2,4-Dinitrotoluene (2,4-DNT) and 2,6-DNT are priority pollutants, and 2,4-DNT dioxygenase of Burkholderia sp. strain DNT (DDO) catalyzes the initial oxidation of 2,4-DNT to form 4-methyl-5-nitrocatechol and nitrite but has significantly less activity on other dinitrotoluenes and nitrotoluenes (NT). Hence, oxidation of 2,3-DNT, 2,4-DNT, 2,5-DNT, 2,6-DNT, 2NT, and 4NT were enhanced here by performing saturation mutagenesis on codon 1204 of the α subunit (DntAc) of DDO and by using a membrane agar plate assay to detect catechol formation. Rates of degradation were quantified both by the formation of nitrite and by the formation of the intermediates with high performance liquid chromatography. The degradation of both 2,3-DNT and 2,5-DNT were achieved for the first time (no detectable activity with the wild-type enzyme) using whole Escherichia coli TG1 cells expressing DDO variants DntAc I204L and I204Y (0.70 ± 0.03 and 0.22 ± 0.02 nmol/min/mg protein for 2,5-DNT transformation, respectively). DDO DntAc variant I204L also transformed both 2,6-DNT and 2,4-DNT 2-fold faster than wild-type DDO (0.8 ± 0.6 nmol/min/mg protein and 4.7 ± 0.5 nmol/min/mg protein, respectively). Moreover, the activities of DDO for 2NT and 4NT were also enhanced 3.5-fold and 8-fold, respectively. Further, DntAc variant I204Y was also discovered with comparable rate enhancements for the substrates 2,4-DNT, 2,6-DNT, and 2NT but not 4NT. Sequencing information obtained during this study indicated that the 2,4-DNT dioxygenases of Burkholderia sp. strain DNT and B. cepacia R34 are more closely related than originally reported. This is the first report of engineering an enzyme for enhanced degradation of nitroaromatic compounds and the first report of degrading 2,5-DNT.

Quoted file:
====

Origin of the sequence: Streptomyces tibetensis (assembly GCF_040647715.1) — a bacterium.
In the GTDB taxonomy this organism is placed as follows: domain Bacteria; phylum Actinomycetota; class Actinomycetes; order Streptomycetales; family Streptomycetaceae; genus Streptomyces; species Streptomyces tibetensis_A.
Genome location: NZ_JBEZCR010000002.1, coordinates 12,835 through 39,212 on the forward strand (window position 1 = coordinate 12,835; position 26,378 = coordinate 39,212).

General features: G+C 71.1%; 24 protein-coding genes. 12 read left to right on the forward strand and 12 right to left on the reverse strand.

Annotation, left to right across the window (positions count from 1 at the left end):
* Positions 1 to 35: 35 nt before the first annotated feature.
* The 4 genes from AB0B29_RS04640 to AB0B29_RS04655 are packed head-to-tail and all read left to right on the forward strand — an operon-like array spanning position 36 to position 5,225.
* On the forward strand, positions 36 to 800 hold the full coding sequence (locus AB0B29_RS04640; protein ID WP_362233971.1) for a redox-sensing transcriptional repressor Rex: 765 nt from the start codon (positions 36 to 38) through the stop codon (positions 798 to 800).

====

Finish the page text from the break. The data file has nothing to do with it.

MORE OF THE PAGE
All Science Journal Classification (ASJC) codes
- Applied Microbiology and Biotechnology